Instead of solving issues I think everyone is bent on bleeding the country further as even the MPs are now seeing the advantage of being in possession of a diplomatic passport in terms of crossing the border without being scrutinised and the ease of looting the RBZ to attend useless meetings.

  • Regai Tsunga

    How are they (MPs) servicing their Parliamentary vehicle loans? Get the outstanding amounts allocated to vehicle loan repayments

  • Mujokochera Wamujokochera

    The reason you haven’t been paid your allowances comrades is the devilish economic sanctions. These sanctions have not spared anyone, including our beloved Amai who had to order a ring worth a mere USD 1.35 million. Yes, a mere ONE point three five million dollars comrades. A mere $1.35 million for Amai’s ring shuwa here macomrades? Sanctions comrades, sanctions !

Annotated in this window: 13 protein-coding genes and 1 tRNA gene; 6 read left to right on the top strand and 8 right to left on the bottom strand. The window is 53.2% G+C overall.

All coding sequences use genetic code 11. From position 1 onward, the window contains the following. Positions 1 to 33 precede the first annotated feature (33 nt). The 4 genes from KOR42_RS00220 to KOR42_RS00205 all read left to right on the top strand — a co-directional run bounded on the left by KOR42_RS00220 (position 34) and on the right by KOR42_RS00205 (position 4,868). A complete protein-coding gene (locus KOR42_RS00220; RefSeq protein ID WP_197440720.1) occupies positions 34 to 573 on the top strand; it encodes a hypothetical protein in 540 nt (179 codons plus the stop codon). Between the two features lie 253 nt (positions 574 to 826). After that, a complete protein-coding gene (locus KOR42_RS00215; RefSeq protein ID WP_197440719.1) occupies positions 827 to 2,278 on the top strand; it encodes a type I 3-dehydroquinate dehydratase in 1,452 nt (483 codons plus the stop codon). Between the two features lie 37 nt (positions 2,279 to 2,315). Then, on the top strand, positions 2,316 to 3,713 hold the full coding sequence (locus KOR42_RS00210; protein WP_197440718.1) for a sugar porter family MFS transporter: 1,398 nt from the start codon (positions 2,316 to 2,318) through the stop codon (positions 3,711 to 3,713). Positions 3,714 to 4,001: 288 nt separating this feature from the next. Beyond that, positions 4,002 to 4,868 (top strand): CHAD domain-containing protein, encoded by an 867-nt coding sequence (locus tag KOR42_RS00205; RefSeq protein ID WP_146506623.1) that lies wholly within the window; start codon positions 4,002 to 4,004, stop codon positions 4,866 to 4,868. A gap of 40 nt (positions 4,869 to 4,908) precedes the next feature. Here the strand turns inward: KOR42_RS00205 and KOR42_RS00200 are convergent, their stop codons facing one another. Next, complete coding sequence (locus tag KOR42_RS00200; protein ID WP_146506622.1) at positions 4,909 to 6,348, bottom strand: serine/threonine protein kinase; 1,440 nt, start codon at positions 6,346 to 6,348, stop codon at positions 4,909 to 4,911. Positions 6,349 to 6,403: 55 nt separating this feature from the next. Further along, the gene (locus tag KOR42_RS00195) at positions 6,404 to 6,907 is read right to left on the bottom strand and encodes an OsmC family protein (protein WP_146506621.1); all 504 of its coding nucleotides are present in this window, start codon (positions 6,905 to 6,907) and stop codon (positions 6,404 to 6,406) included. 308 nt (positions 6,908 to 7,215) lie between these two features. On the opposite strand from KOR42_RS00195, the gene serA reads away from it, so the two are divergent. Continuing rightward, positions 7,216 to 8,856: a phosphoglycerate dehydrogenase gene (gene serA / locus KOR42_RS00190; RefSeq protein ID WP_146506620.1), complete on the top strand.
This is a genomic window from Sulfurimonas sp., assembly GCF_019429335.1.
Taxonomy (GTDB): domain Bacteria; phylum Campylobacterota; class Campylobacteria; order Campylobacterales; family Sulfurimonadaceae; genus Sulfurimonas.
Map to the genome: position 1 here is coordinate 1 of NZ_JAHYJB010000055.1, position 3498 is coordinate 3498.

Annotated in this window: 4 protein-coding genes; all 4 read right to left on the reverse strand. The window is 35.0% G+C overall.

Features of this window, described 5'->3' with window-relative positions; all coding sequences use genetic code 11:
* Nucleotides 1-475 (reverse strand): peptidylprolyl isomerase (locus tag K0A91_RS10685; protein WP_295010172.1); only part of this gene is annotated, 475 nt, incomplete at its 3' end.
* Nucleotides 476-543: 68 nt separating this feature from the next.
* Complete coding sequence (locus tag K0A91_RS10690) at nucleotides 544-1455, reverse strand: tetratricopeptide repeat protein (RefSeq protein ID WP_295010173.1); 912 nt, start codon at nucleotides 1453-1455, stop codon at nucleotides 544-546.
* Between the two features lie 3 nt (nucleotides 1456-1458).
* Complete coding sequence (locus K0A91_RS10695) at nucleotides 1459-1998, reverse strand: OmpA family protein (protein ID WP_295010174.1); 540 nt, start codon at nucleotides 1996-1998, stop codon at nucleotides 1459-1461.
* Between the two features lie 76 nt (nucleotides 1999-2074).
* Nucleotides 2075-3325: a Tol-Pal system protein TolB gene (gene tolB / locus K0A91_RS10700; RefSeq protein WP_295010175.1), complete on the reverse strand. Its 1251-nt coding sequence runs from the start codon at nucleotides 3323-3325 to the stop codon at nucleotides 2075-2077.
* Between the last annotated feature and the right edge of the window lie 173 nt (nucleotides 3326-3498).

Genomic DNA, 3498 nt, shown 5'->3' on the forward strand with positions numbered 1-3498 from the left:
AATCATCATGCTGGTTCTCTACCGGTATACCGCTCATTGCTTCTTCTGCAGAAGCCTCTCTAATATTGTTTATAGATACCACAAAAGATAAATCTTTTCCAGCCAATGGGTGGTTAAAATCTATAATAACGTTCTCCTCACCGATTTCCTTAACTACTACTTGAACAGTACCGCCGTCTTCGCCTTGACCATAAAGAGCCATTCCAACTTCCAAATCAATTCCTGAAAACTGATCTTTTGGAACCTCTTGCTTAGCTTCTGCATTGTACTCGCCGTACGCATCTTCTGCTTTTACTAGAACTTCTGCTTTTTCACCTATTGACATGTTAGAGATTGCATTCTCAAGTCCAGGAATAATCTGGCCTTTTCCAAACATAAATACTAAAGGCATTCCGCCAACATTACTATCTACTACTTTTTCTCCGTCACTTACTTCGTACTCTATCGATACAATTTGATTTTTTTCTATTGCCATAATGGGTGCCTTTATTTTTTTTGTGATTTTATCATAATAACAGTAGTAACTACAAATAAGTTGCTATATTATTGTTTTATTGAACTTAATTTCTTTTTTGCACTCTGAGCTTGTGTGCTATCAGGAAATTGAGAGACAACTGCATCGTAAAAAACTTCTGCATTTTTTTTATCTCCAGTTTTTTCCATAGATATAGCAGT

• Tindo

    This is real drama in happening here. Suddenly we now have MPs who consider their being elected as employment! Come 2018 we need to boot these guys out of parliament. What have they contributed to the good of the country to deserve such luxuries? Tsve pasi business chairo that they were elected for vakuita mademonstrations zvavo. this justifies why the numbers of MPs should be slashed. We want only serious people at parliament not these jokes

  • Gushungo WekuGP

    You cannot even pay the mercenaries? You say you are running a successful country? Haa tibvirei apa.